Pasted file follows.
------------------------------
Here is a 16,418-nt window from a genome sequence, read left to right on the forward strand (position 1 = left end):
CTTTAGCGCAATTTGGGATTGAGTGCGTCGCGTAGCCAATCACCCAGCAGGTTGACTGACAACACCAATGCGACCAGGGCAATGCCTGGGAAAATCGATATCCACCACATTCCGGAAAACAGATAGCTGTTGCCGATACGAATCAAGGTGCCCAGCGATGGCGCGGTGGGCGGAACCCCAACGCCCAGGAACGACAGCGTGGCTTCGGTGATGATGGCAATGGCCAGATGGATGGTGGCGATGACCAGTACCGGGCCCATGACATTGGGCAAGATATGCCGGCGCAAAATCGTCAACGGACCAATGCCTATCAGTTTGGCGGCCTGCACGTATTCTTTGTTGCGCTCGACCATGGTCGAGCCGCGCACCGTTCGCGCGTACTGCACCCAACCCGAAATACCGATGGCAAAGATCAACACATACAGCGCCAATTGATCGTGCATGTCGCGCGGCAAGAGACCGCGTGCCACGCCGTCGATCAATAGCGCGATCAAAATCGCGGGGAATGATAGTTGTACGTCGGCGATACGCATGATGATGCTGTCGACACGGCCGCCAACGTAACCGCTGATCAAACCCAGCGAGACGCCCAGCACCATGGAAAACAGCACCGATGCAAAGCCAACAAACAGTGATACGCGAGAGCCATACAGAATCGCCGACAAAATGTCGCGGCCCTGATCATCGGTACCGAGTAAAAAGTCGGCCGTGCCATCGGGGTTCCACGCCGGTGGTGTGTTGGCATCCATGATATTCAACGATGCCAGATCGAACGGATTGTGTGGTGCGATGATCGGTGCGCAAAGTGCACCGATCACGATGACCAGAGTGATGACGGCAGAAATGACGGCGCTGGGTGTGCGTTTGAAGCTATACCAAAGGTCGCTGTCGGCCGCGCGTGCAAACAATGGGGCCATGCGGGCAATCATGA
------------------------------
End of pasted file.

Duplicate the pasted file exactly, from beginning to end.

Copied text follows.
Here is a 16,418-nt window from a genome sequence, read left to right on the forward strand (position 1 = left end):
CTTTAGCGCAATTTGGGATTGAGTGCGTCGCGTAGCCAATCACCCAGCAGGTTGACTGACAACACCAATGCGACCAGGGCAATGCCTGGGAAAATCGATATCCACCACATTCCGGAAAACAGATAGCTGTTGCCGATACGAATCAAGGTGCCCAGCGATGGCGCGGTGGGCGGAACCCCAACGCCCAGGAACGACAGCGTGGCTTCGGTGATGATGGCAATGGCCAGATGGATGGTGGCGATGACCAGTACCGGGCCCATGACATTGGGCAAGATATGCCGGCGCAAAATCGTCAACGGACCAATGCCTATCAGTTTGGCGGCCTGCACGTATTCTTTGTTGCGCTCGACCATGGTCGAGCCGCGCACCGTTCGCGCGTACTGCACCCAACCCGAAATACCGATGGCAAAGATCAACACATACAGCGCCAATTGATCGTGCATGTCGCGCGGCAAGAGACCGCGTGCCACGCCGTCGATCAATAGCGCGATCAAAATCGCGGGGAATGATAGTTGTACGTCGGCGATACGCATGATGATGCTGTCGACACGGCCGCCAACGTAACCGCTGATCAAACCCAGCGAGACGCCCAGCACCATGGAAAACAGCACCGATGCAAAGCCAACAAACAGTGATACGCGAGAGCCATACAGAATCGCCGACAAAATGTCGCGGCCCTGATCATCGGTACCGAGTAAAAAGTCGGCCGTGCCATCGGGGTTCCACGCCGGTGGTGTGTTGGCATCCATGATATTCAACGATGCCAGATCGAACGGATTGTGTGGTGCGATGATCGGTGCGCAAAGTGCACCGATCACGATGACCAGAGTGATGACGGCAGAAATGACGGCGCTGGGTGTGCGTTTGAAGCTATACCAAAGGTCGCTGTCGGCCGCGCGTGCAAACAATGGGGCCATGCGGGCAATCATGA